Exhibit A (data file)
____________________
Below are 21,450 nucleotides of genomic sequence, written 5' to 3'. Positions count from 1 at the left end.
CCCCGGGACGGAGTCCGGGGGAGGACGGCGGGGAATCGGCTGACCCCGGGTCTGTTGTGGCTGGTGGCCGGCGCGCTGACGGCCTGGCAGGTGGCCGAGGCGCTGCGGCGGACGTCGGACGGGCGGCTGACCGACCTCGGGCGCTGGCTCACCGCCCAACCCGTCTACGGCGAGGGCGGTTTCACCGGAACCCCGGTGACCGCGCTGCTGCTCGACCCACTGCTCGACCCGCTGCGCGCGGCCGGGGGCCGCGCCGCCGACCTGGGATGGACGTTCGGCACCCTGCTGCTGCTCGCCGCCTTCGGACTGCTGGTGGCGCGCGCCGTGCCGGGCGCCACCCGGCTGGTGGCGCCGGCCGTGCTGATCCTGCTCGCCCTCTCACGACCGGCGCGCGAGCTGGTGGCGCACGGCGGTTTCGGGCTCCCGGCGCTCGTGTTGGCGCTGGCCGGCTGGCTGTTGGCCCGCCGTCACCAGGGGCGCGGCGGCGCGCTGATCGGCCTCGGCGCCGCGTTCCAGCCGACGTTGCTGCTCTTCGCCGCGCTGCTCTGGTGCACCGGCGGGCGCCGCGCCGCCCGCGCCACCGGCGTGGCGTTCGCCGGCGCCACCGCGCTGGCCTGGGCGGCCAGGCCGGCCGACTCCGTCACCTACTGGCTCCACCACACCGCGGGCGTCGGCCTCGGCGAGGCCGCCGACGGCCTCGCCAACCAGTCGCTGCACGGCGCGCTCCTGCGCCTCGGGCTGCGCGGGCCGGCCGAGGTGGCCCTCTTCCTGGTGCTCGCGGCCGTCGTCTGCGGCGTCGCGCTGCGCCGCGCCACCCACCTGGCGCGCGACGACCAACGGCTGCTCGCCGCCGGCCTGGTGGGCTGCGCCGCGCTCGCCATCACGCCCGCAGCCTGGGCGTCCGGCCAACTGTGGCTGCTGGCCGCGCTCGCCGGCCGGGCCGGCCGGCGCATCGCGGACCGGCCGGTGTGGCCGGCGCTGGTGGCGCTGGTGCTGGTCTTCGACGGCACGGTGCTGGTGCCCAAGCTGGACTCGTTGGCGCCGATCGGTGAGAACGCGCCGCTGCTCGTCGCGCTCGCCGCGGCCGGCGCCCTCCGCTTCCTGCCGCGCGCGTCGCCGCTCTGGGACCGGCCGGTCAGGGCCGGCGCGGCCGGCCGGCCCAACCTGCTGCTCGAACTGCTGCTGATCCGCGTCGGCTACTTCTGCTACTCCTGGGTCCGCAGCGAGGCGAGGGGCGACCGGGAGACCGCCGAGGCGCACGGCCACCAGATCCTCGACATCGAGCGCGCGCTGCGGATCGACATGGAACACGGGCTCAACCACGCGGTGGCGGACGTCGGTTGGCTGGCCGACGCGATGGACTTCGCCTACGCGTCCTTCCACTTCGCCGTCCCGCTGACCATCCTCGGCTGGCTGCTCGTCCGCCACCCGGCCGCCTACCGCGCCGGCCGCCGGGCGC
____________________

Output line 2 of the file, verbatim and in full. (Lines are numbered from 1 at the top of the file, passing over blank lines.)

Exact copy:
CCCCGGGACGGAGTCCGGGGGAGGACGGCGGGGAATCGGCTGACCCCGGGTCTGTTGTGGCTGGTGGCCGGCGCGCTGACGGCCTGGCAGGTGGCCGAGGCGCTGCGGCGGACGTCGGACGGGCGGCTGACCGACCTCGGGCGCTGGCTCACCGCCCAACCCGTCTACGGCGAGGGCGGTTTCACCGGAACCCCGGTGACCGCGCTGCTGCTCGACCCACTGCTCGACCCGCTGCGCGCGGCCGGGGGCCGCGCCGCCGACCTGGGATGGACGTTCGGCACCCTGCTGCTGCTCGCCGCCTTCGGACTGCTGGTGGCGCGCGCCGTGCCGGGCGCCACCCGGCTGGTGGCGCCGGCCGTGCTGATCCTGCTCGCCCTCTCACGACCGGCGCGCGAGCTGGTGGCGCACGGCGGTTTCGGGCTCCCGGCGCTCGTGTTGGCGCTGGCCGGCTGGCTGTTGGCCCGCCGTCACCAGGGGCGCGGCGGCGCGCTGATCGGCCTCGGCGCCGCGTTCCAGCCGACGTTGCTGCTCTTCGCCGCGCTGCTCTGGTGCACCGGCGGGCGCCGCGCCGCCCGCGCCACCGGCGTGGCGTTCGCCGGCGCCACCGCGCTGGCCTGGGCGGCCAGGCCGGCCGACTCCGTCACCTACTGGCTCCACCACACCGCGGGCGTCGGCCTCGGCGAGGCCGCCGACGGCCTCGCCAACCAGTCGCTGCACGGCGCGCTCCTGCGCCTCGGGCTGCGCGGGCCGGCCGAGGTGGCCCTCTTCCTGGTGCTCGCGGCCGTCGTCTGCGGCGTCGCGCTGCGCCGCGCCACCCACCTGGCGCGCGACGACCAACGGCTGCTCGCCGCCGGCCTGGTGGGCTGCGCCGCGCTCGCCATCACGCCCGCAGCCTGGGCGTCCGGCCAACTGTGGCTGCTGGCCGCGCTCGCCGGCCGGGCCGGCCGGCGCATCGCGGACCGGCCGGTGTGGCCGGCGCTGGTGGCGCTGGTGCTGGTCTTCGACGGCACGGTGCTGGTGCCCAAGCTGGACTCGTTGGCGCCGATCGGTGAGAACGCGCCGCTGCTCGTCGCGCTCGCCGCGGCCGGCGCCCTCCGCTTCCTGCCGCGCGCGTCGCCGCTCTGGGACCGGCCGGTCAGGGCCGGCGCGGCCGGCCGGCCCAACCTGCTGCTCGAACTGCTGCTGATCCGCGTCGGCTACTTCTGCTACTCCTGGGTCCGCAGCGAGGCGAGGGGCGACCGGGAGACCGCCGAGGCGCACGGCCACCAGATCCTCGACATCGAGCGCGCGCTGCGGATCGACATGGAACACGGGCTCAACCACGCGGTGGCGGACGTCGGTTGGCTGGCCGACGCGATGGACTTCGCCTACGCGTCCTTCCACTTCGCCGTCCCGCTGACCATCCTCGGCTGGCTGCTCGTCCGCCACCCGGCCGCCTACCGCGCCGGCCGCCGGGCGC